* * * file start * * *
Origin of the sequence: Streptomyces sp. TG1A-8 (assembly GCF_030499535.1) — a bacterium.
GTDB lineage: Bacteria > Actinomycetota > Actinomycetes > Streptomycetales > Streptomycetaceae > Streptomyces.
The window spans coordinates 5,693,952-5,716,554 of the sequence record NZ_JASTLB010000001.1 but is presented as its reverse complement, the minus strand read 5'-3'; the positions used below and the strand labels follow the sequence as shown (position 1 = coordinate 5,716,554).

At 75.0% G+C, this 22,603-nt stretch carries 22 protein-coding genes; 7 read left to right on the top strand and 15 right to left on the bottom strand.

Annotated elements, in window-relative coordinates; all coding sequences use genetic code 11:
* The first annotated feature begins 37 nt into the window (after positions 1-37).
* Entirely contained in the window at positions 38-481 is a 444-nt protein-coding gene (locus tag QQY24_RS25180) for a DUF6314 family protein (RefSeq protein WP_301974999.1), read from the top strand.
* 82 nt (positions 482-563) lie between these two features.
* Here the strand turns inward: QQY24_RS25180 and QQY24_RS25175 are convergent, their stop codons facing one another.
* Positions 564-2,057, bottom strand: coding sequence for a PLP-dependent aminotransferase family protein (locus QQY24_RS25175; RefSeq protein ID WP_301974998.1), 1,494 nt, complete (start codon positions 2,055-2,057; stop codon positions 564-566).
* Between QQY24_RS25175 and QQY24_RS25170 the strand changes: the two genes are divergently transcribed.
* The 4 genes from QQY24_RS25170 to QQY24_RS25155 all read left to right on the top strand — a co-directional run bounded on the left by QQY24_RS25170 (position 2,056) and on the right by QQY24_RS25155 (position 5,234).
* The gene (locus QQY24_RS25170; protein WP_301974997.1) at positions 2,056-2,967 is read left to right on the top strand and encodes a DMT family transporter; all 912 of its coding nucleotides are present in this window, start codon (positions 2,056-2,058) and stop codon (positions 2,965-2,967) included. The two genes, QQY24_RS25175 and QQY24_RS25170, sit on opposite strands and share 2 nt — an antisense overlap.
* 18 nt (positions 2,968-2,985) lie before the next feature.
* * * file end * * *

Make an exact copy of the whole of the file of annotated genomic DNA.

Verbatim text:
Origin of the sequence: Streptomyces sp. TG1A-8 (assembly GCF_030499535.1) — a bacterium.
GTDB lineage: Bacteria > Actinomycetota > Actinomycetes > Streptomycetales > Streptomycetaceae > Streptomyces.
The window spans coordinates 5,693,952-5,716,554 of the sequence record NZ_JASTLB010000001.1 but is presented as its reverse complement, the minus strand read 5'-3'; the positions used below and the strand labels follow the sequence as shown (position 1 = coordinate 5,716,554).

At 75.0% G+C, this 22,603-nt stretch carries 22 protein-coding genes; 7 read left to right on the top strand and 15 right to left on the bottom strand.

Annotated elements, in window-relative coordinates; all coding sequences use genetic code 11:
* The first annotated feature begins 37 nt into the window (after positions 1-37).
* Entirely contained in the window at positions 38-481 is a 444-nt protein-coding gene (locus tag QQY24_RS25180) for a DUF6314 family protein (RefSeq protein WP_301974999.1), read from the top strand.
* 82 nt (positions 482-563) lie between these two features.
* Here the strand turns inward: QQY24_RS25180 and QQY24_RS25175 are convergent, their stop codons facing one another.
* Positions 564-2,057, bottom strand: coding sequence for a PLP-dependent aminotransferase family protein (locus QQY24_RS25175; RefSeq protein ID WP_301974998.1), 1,494 nt, complete (start codon positions 2,055-2,057; stop codon positions 564-566).
* Between QQY24_RS25175 and QQY24_RS25170 the strand changes: the two genes are divergently transcribed.
* The 4 genes from QQY24_RS25170 to QQY24_RS25155 all read left to right on the top strand — a co-directional run bounded on the left by QQY24_RS25170 (position 2,056) and on the right by QQY24_RS25155 (position 5,234).
* The gene (locus QQY24_RS25170; protein WP_301974997.1) at positions 2,056-2,967 is read left to right on the top strand and encodes a DMT family transporter; all 912 of its coding nucleotides are present in this window, start codon (positions 2,056-2,058) and stop codon (positions 2,965-2,967) included. The two genes, QQY24_RS25175 and QQY24_RS25170, sit on opposite strands and share 2 nt — an antisense overlap.
* 18 nt (positions 2,968-2,985) lie before the next feature.